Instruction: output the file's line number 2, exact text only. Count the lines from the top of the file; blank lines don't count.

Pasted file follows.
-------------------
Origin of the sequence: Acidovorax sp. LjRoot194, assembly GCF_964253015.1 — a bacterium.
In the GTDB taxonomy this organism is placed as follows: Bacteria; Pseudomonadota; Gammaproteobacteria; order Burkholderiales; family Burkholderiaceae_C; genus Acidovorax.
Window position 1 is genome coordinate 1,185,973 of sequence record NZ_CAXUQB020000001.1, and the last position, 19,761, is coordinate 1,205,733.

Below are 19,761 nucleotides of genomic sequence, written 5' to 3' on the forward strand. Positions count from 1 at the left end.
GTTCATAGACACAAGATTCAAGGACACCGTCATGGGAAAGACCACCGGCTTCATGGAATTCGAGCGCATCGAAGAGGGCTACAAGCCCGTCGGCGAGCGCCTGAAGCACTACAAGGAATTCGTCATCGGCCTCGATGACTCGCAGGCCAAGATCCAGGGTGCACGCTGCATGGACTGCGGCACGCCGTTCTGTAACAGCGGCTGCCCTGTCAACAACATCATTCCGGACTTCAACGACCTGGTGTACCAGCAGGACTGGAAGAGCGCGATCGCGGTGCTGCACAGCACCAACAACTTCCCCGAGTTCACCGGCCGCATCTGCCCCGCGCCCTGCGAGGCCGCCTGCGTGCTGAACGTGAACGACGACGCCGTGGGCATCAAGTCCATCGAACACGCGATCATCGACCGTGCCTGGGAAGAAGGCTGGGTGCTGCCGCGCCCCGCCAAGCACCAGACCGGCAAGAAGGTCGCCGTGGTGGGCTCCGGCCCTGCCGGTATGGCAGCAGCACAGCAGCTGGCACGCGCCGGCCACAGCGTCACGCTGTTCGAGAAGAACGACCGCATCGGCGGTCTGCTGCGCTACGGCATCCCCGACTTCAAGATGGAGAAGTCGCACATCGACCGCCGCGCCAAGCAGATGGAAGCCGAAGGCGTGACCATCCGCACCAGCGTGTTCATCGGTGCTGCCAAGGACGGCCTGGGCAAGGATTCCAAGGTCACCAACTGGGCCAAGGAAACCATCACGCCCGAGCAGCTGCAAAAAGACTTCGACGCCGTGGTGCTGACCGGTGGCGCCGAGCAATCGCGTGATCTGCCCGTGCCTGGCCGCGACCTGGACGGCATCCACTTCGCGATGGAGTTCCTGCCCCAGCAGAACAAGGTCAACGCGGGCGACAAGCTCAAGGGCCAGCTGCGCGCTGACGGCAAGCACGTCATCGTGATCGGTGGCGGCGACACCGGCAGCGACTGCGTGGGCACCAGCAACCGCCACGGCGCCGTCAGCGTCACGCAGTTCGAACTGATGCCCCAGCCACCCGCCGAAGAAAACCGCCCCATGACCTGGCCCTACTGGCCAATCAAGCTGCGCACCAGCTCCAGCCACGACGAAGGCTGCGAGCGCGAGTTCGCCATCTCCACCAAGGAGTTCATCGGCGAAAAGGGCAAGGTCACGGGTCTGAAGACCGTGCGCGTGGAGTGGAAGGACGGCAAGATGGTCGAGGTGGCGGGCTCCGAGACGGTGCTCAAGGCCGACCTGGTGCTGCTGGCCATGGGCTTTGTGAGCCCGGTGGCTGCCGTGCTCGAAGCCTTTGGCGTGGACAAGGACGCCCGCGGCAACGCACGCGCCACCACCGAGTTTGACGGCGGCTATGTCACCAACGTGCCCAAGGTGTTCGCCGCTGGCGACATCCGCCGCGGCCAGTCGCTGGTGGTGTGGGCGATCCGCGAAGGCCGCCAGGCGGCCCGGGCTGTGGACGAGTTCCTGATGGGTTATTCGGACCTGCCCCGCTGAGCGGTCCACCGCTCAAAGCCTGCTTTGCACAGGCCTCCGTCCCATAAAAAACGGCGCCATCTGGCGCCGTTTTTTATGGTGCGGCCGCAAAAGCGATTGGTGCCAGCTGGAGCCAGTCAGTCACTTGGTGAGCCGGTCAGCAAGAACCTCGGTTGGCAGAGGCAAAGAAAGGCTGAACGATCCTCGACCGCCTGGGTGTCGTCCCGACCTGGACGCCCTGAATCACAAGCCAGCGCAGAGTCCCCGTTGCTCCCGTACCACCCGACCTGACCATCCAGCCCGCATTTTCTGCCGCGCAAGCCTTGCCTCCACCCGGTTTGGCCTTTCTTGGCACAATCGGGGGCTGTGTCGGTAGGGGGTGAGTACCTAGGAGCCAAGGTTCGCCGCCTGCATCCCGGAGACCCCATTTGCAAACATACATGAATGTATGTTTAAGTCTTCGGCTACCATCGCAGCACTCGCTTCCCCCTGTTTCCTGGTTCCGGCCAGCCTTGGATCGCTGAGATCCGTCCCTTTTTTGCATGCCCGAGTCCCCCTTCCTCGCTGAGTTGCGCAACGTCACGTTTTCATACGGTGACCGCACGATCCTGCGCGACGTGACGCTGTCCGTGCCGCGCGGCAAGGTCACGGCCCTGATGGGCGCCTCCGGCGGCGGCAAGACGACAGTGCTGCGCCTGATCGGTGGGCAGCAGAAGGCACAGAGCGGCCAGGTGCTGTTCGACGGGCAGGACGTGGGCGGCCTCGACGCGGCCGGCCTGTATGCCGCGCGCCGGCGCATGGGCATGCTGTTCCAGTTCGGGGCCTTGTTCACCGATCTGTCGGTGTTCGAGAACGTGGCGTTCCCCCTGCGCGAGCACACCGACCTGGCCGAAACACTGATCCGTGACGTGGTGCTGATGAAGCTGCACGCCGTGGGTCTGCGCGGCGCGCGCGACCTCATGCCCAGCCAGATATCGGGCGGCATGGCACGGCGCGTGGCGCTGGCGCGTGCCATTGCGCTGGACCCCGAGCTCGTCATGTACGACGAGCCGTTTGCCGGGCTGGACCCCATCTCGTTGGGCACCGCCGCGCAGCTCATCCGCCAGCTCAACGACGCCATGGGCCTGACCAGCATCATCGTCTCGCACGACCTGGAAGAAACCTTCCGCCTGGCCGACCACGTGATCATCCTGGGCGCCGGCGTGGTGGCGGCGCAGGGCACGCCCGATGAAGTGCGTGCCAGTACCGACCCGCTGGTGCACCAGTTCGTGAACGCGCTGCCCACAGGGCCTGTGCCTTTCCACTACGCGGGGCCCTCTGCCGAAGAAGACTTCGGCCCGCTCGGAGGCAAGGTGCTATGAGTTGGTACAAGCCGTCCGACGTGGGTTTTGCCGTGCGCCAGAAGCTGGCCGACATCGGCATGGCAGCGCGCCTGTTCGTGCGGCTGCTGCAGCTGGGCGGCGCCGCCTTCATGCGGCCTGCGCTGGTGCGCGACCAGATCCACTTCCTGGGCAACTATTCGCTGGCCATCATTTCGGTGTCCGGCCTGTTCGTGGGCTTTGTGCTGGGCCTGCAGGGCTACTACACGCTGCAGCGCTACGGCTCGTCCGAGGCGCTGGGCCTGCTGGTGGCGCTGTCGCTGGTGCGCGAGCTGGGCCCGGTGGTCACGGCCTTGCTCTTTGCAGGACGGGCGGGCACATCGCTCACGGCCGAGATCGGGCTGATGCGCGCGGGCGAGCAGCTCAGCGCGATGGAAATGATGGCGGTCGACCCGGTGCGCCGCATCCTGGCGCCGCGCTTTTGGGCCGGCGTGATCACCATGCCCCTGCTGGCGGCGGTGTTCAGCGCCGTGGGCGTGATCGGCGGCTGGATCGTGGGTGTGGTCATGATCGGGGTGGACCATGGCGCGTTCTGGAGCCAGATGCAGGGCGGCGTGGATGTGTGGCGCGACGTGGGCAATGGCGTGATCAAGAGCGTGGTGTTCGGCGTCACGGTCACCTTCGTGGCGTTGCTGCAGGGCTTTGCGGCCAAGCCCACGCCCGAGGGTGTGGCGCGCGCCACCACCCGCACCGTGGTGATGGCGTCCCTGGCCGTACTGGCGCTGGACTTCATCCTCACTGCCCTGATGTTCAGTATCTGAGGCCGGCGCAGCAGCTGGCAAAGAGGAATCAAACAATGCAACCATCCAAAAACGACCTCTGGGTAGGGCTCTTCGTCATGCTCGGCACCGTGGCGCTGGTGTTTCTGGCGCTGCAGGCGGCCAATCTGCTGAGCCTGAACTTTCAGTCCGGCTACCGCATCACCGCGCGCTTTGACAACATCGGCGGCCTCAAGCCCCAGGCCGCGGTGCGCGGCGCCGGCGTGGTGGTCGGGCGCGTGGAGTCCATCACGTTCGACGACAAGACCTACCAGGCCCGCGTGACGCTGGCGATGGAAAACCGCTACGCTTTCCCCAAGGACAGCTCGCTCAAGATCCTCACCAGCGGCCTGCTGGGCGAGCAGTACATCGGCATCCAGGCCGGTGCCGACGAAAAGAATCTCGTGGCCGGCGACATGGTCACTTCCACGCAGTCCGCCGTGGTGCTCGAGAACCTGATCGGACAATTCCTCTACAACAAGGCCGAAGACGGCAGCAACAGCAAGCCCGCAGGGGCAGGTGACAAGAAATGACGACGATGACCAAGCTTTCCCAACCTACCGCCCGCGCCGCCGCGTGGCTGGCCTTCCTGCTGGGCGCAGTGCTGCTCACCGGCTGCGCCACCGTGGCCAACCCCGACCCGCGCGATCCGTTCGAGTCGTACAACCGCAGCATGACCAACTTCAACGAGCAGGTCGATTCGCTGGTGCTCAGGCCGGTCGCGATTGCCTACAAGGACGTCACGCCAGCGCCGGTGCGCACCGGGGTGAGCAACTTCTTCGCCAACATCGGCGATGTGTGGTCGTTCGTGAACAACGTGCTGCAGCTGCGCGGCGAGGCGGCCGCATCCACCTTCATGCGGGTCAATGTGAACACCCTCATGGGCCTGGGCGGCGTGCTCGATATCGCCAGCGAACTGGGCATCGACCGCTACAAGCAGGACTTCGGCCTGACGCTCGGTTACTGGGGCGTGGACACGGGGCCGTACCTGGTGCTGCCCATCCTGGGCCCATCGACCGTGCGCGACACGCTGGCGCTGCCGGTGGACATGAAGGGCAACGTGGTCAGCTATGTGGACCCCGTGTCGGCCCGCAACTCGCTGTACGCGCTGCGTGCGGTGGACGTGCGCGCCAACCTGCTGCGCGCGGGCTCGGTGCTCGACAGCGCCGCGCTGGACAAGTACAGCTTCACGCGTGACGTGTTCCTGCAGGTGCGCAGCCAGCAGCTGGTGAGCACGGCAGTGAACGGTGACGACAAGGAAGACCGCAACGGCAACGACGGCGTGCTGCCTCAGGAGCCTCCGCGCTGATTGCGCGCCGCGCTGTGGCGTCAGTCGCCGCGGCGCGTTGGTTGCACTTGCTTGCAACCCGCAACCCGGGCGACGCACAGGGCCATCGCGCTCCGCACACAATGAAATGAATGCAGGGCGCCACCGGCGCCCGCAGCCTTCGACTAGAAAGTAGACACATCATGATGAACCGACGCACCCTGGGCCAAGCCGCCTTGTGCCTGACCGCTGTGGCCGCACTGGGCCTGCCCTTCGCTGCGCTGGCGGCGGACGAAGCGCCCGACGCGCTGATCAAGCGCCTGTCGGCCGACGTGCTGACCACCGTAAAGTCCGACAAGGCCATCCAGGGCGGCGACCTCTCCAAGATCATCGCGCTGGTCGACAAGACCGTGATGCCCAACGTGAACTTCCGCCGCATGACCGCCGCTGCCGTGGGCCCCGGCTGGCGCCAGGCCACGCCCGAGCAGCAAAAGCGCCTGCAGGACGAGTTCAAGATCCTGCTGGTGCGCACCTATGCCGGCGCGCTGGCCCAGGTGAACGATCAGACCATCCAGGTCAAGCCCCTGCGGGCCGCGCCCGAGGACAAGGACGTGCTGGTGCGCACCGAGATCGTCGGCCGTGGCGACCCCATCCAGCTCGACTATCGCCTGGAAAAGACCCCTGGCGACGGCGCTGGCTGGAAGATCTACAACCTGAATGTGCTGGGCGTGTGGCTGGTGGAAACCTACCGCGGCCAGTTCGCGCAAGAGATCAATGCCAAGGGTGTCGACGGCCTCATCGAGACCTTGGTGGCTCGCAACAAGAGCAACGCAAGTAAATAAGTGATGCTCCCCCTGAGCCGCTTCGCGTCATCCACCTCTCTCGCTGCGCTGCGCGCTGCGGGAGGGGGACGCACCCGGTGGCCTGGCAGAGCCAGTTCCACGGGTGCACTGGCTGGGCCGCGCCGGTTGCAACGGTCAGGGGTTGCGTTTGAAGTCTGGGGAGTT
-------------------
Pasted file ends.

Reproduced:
In the GTDB taxonomy this organism is placed as follows: Bacteria; Pseudomonadota; Gammaproteobacteria; order Burkholderiales; family Burkholderiaceae_C; genus Acidovorax.